Yahoo board has investors’ ire, proxy firms’ confidence -- sort of


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Despite widespread investor discontent, the recommendations are in and -- for the most part -- Yahoo’s board passed.

RiskMetrics Group this morning endorsed Yahoo’s slate of directors, though it expressed some reservations about its decision to adopt a controversial severance compensation plan and about the way the board handled failed merger talks with Microsoft.


According to the report from the shareholder advisory firm, Yahoo investors should reelect Chief Executive Jerry Yang and seven other directors.

The endorsement came on the heels of the board’s truce with billionaire activist Carl Icahn, which gave Icahn a seat at the table and allowed him to recommend two other candidates to join him, one of whom is likely to be former AOL Chairman and Chief Executive Jonathan Miller. The settlement also calls for the board to be expanded.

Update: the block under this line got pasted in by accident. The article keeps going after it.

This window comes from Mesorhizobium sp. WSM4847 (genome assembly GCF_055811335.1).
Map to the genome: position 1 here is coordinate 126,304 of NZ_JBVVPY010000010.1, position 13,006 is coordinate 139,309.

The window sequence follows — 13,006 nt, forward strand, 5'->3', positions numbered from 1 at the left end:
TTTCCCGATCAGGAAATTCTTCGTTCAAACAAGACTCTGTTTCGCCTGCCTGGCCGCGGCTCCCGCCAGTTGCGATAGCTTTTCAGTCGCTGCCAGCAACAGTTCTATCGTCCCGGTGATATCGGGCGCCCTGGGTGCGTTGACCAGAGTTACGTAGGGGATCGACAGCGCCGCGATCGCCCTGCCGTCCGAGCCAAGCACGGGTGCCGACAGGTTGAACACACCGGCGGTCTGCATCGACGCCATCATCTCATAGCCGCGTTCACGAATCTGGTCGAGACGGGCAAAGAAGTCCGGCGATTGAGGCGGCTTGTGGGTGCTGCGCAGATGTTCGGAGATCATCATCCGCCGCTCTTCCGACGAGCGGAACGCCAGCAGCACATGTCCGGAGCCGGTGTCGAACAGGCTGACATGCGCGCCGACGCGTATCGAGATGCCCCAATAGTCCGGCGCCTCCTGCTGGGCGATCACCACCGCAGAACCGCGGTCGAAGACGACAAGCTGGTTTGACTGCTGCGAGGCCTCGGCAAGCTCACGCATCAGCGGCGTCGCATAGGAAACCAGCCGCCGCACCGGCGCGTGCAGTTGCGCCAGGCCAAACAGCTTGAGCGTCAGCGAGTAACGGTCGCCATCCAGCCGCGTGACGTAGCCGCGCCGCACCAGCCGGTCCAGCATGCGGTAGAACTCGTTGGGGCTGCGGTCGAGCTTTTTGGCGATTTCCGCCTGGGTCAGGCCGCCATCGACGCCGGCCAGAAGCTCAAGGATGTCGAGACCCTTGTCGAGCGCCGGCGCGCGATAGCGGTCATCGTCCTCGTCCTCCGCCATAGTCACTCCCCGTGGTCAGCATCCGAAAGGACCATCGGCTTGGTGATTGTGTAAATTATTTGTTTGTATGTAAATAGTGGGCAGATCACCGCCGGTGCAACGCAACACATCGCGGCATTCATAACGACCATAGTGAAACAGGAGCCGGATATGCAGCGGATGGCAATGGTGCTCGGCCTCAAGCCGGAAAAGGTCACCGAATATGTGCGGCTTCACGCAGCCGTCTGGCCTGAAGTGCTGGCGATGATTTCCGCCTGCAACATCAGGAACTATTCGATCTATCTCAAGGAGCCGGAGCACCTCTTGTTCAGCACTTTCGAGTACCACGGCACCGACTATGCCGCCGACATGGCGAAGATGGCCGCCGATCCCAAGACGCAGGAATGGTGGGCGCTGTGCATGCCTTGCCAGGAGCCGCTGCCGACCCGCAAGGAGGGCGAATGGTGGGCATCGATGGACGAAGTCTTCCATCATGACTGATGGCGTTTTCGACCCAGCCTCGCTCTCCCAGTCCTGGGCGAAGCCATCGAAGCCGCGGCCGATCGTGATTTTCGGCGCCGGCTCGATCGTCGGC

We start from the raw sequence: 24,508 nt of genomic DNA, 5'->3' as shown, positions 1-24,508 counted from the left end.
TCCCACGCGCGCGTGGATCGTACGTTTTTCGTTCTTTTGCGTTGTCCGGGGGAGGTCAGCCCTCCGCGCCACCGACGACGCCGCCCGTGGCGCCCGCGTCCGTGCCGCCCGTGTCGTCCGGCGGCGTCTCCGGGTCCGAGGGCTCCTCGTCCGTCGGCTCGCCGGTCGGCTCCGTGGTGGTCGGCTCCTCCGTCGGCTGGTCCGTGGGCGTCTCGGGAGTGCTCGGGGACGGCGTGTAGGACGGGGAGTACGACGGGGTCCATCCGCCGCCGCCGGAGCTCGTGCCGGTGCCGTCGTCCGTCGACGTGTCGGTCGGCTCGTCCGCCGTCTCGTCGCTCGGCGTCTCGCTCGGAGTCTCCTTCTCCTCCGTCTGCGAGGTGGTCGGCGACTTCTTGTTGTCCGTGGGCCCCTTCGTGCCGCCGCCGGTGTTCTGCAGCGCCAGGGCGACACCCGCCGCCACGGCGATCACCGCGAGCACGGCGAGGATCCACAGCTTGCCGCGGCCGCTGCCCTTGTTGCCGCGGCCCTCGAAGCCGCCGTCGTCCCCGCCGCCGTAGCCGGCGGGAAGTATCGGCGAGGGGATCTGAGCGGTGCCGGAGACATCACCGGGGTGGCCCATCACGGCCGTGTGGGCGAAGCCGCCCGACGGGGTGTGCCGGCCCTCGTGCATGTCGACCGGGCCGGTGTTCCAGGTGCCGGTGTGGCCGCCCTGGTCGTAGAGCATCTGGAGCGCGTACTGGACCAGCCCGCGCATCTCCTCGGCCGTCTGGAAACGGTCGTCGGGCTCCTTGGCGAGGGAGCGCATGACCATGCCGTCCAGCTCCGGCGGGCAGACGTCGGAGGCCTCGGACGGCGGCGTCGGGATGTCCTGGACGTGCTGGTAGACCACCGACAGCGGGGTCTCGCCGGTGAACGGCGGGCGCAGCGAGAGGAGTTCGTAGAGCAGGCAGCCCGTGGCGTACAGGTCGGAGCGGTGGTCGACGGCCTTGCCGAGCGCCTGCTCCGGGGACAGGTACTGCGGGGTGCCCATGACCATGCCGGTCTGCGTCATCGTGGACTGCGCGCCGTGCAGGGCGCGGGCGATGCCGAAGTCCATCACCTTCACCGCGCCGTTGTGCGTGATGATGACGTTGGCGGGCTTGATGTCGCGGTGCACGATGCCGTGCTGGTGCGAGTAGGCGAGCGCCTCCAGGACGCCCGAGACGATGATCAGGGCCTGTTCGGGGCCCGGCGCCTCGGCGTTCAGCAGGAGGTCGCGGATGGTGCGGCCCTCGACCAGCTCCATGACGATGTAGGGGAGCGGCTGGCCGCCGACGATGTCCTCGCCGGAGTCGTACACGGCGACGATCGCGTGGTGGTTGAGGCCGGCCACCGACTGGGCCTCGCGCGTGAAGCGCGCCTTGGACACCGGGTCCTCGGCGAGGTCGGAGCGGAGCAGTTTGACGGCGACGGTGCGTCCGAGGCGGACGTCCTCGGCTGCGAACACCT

RiskMetrics said the settlement should allow the directors to tackle compensation issues and the strategic direction of the struggling Internet company.

On Wednesday, Egan-Jones Proxy Services recommended that Yahoo support the Yahoo board at the annual meeting on Aug. 1. It parted company from rival advisory group Glass Lewis & Co., which on Tuesday raked three Yahoo directors over the proverbial coals. Glass Lewis recommended booting Chairman Roy Bostock, above, and directors Ron Burkle and Arthur Kern (both are on the compensation committee), for the aforementioned severance plan, which triggered payouts to fired employees if Microsoft succeeded in its takeover attempt, and for paying executives too much.

Of course, the recommendations from the advisory firms don’t matter much anymore now that Icahn is no longer attempting to oust the Yahoo board and fire Yang.

Instead it’s Microsoft taking its turn on the hot seat with its online ambitions in disarray and with the departure of its online business chief.


Just another episode in ‘As the tech world turns.’

-- Jessica Guynn